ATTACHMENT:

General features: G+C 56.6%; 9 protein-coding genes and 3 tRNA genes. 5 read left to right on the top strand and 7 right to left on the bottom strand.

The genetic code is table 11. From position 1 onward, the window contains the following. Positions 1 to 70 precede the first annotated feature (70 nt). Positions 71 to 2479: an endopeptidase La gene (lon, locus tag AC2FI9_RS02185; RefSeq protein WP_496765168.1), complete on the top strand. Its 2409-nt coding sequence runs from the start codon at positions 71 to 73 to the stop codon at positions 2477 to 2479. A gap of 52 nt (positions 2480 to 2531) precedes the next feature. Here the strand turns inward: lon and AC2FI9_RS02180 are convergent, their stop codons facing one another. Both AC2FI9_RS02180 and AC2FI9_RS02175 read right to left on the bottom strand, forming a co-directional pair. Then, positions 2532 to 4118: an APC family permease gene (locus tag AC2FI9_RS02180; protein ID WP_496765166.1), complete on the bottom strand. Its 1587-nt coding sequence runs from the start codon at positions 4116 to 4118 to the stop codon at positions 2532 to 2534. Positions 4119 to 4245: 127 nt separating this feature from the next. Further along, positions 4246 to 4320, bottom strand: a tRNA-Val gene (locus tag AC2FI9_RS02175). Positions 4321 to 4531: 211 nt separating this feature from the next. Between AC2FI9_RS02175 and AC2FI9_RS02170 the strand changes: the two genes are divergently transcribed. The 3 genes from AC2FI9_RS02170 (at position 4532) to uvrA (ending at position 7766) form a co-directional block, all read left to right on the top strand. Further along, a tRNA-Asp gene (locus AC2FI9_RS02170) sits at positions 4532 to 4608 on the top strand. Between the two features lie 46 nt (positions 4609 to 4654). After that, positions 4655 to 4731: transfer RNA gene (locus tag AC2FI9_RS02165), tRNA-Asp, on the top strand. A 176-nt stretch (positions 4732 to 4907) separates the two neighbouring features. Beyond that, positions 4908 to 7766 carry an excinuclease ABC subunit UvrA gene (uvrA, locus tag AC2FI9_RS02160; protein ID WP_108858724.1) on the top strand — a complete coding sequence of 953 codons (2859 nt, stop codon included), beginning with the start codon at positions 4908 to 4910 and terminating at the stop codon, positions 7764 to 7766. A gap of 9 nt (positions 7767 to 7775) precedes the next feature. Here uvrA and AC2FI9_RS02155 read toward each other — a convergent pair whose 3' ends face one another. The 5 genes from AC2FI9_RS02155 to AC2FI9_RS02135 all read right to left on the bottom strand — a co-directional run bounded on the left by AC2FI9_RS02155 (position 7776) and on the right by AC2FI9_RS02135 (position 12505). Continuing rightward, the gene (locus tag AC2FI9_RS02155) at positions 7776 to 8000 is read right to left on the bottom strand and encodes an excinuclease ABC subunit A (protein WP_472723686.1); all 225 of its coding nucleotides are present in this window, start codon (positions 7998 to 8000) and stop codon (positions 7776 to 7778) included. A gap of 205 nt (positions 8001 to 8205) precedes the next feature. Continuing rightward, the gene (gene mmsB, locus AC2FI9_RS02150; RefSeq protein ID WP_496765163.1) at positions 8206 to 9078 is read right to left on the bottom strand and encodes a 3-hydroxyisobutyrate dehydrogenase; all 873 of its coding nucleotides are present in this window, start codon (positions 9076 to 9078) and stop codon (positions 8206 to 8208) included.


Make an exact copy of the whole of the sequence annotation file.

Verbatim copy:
General features: G+C 56.6%; 9 protein-coding genes and 3 tRNA genes. 5 read left to right on the top strand and 7 right to left on the bottom strand.

The genetic code is table 11. From position 1 onward, the window contains the following. Positions 1 to 70 precede the first annotated feature (70 nt). Positions 71 to 2479: an endopeptidase La gene (lon, locus tag AC2FI9_RS02185; RefSeq protein WP_496765168.1), complete on the top strand. Its 2409-nt coding sequence runs from the start codon at positions 71 to 73 to the stop codon at positions 2477 to 2479. A gap of 52 nt (positions 2480 to 2531) precedes the next feature. Here the strand turns inward: lon and AC2FI9_RS02180 are convergent, their stop codons facing one another. Both AC2FI9_RS02180 and AC2FI9_RS02175 read right to left on the bottom strand, forming a co-directional pair. Then, positions 2532 to 4118: an APC family permease gene (locus tag AC2FI9_RS02180; protein ID WP_496765166.1), complete on the bottom strand. Its 1587-nt coding sequence runs from the start codon at positions 4116 to 4118 to the stop codon at positions 2532 to 2534. Positions 4119 to 4245: 127 nt separating this feature from the next. Further along, positions 4246 to 4320, bottom strand: a tRNA-Val gene (locus tag AC2FI9_RS02175). Positions 4321 to 4531: 211 nt separating this feature from the next. Between AC2FI9_RS02175 and AC2FI9_RS02170 the strand changes: the two genes are divergently transcribed. The 3 genes from AC2FI9_RS02170 (at position 4532) to uvrA (ending at position 7766) form a co-directional block, all read left to right on the top strand. Further along, a tRNA-Asp gene (locus AC2FI9_RS02170) sits at positions 4532 to 4608 on the top strand. Between the two features lie 46 nt (positions 4609 to 4654). After that, positions 4655 to 4731: transfer RNA gene (locus tag AC2FI9_RS02165), tRNA-Asp, on the top strand. A 176-nt stretch (positions 4732 to 4907) separates the two neighbouring features. Beyond that, positions 4908 to 7766 carry an excinuclease ABC subunit UvrA gene (uvrA, locus tag AC2FI9_RS02160; protein ID WP_108858724.1) on the top strand — a complete coding sequence of 953 codons (2859 nt, stop codon included), beginning with the start codon at positions 4908 to 4910 and terminating at the stop codon, positions 7764 to 7766. A gap of 9 nt (positions 7767 to 7775) precedes the next feature. Here uvrA and AC2FI9_RS02155 read toward each other — a convergent pair whose 3' ends face one another. The 5 genes from AC2FI9_RS02155 to AC2FI9_RS02135 all read right to left on the bottom strand — a co-directional run bounded on the left by AC2FI9_RS02155 (position 7776) and on the right by AC2FI9_RS02135 (position 12505). Continuing rightward, the gene (locus tag AC2FI9_RS02155) at positions 7776 to 8000 is read right to left on the bottom strand and encodes an excinuclease ABC subunit A (protein WP_472723686.1); all 225 of its coding nucleotides are present in this window, start codon (positions 7998 to 8000) and stop codon (positions 7776 to 7778) included. A gap of 205 nt (positions 8001 to 8205) precedes the next feature. Continuing rightward, the gene (gene mmsB, locus AC2FI9_RS02150; RefSeq protein ID WP_496765163.1) at positions 8206 to 9078 is read right to left on the bottom strand and encodes a 3-hydroxyisobutyrate dehydrogenase; all 873 of its coding nucleotides are present in this window, start codon (positions 9076 to 9078) and stop codon (positions 8206 to 8208) included.